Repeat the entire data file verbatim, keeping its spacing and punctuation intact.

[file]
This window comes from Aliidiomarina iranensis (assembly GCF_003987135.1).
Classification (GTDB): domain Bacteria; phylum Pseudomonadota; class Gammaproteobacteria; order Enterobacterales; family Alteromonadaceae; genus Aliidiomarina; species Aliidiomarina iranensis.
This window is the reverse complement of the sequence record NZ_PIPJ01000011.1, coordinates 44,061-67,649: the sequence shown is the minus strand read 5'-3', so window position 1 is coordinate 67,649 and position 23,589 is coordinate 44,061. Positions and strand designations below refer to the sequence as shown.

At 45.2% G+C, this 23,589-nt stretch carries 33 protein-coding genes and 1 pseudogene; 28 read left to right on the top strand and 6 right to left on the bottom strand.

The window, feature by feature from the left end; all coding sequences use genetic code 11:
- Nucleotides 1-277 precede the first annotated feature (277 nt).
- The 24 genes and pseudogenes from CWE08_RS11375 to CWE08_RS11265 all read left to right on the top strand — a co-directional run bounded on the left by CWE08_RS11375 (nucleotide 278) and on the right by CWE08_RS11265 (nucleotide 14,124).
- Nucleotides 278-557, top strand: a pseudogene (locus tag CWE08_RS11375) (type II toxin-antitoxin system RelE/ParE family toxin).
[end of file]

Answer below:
This window comes from Aliidiomarina iranensis (assembly GCF_003987135.1).
Classification (GTDB): domain Bacteria; phylum Pseudomonadota; class Gammaproteobacteria; order Enterobacterales; family Alteromonadaceae; genus Aliidiomarina; species Aliidiomarina iranensis.
This window is the reverse complement of the sequence record NZ_PIPJ01000011.1, coordinates 44,061-67,649: the sequence shown is the minus strand read 5'-3', so window position 1 is coordinate 67,649 and position 23,589 is coordinate 44,061. Positions and strand designations below refer to the sequence as shown.

At 45.2% G+C, this 23,589-nt stretch carries 33 protein-coding genes and 1 pseudogene; 28 read left to right on the top strand and 6 right to left on the bottom strand.

The window, feature by feature from the left end; all coding sequences use genetic code 11:
- Nucleotides 1-277 precede the first annotated feature (277 nt).
- The 24 genes and pseudogenes from CWE08_RS11375 to CWE08_RS11265 all read left to right on the top strand — a co-directional run bounded on the left by CWE08_RS11375 (nucleotide 278) and on the right by CWE08_RS11265 (nucleotide 14,124).
- Nucleotides 278-557, top strand: a pseudogene (locus tag CWE08_RS11375) (type II toxin-antitoxin system RelE/ParE family toxin).